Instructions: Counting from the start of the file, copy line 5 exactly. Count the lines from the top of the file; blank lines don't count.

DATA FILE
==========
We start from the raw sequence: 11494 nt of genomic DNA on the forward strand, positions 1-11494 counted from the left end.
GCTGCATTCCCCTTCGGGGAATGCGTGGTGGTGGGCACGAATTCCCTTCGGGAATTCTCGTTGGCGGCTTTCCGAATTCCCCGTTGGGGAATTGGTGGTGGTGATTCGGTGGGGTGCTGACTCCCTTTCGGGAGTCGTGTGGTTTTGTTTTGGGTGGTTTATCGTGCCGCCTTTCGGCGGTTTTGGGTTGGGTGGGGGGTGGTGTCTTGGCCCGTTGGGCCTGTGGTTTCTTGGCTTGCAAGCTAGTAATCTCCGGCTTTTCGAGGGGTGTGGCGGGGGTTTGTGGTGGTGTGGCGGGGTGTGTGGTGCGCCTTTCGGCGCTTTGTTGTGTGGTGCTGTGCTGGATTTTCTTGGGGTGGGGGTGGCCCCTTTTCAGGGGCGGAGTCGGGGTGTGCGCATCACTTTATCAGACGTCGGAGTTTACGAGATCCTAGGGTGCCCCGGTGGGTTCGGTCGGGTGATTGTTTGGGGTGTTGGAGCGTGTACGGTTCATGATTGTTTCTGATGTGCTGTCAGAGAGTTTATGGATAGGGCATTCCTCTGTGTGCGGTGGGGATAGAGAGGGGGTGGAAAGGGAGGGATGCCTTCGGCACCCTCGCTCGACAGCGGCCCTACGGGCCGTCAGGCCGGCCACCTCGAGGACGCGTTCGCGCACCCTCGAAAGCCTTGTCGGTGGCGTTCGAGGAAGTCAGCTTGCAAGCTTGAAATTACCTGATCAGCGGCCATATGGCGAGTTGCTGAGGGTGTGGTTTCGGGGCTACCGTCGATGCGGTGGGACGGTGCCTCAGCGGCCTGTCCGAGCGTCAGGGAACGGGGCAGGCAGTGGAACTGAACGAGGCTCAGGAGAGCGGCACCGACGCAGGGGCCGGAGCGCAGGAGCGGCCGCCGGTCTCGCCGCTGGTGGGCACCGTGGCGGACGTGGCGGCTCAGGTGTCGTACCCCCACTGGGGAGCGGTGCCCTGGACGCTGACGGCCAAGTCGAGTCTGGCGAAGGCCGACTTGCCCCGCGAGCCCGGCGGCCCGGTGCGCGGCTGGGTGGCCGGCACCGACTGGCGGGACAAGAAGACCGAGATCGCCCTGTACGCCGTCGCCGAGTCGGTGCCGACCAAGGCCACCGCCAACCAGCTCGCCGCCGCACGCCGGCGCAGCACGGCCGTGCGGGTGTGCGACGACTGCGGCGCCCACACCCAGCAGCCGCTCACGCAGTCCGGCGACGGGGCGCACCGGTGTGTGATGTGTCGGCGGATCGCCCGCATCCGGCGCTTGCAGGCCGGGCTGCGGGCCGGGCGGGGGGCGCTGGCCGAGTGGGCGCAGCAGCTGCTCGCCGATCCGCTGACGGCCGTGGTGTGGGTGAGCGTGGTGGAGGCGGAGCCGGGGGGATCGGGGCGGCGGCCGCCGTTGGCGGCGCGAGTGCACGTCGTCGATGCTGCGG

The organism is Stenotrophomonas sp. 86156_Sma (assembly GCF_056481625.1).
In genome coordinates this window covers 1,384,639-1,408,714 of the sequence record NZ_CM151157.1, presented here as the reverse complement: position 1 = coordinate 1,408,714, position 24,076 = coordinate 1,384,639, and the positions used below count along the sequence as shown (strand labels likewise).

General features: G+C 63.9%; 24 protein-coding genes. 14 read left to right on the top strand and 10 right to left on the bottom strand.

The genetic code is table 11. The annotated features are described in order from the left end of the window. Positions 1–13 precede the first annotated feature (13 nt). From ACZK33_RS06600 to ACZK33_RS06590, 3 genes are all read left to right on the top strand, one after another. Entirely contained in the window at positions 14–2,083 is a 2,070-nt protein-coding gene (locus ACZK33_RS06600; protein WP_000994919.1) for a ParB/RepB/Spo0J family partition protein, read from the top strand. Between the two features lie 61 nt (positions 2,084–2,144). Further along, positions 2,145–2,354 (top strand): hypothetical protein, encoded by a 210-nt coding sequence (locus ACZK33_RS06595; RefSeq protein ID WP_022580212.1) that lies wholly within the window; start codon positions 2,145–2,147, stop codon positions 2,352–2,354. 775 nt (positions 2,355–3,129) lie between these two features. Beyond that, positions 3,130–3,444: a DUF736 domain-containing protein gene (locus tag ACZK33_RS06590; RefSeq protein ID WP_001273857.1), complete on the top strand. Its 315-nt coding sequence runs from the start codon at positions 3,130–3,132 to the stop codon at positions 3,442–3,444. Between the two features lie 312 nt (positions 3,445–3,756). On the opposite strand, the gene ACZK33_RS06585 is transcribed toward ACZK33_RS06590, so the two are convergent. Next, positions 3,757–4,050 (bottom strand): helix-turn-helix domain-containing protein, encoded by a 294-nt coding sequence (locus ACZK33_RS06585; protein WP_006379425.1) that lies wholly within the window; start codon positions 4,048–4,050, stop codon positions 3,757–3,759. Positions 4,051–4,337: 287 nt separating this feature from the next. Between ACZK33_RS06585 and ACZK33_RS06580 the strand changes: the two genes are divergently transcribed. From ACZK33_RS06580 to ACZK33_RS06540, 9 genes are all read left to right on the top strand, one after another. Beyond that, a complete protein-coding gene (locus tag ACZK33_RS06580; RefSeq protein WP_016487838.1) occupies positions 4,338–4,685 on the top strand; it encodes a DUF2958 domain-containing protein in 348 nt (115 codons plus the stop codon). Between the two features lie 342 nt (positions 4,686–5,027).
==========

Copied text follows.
General features: G+C 63.9%; 24 protein-coding genes. 14 read left to right on the top strand and 10 right to left on the bottom strand.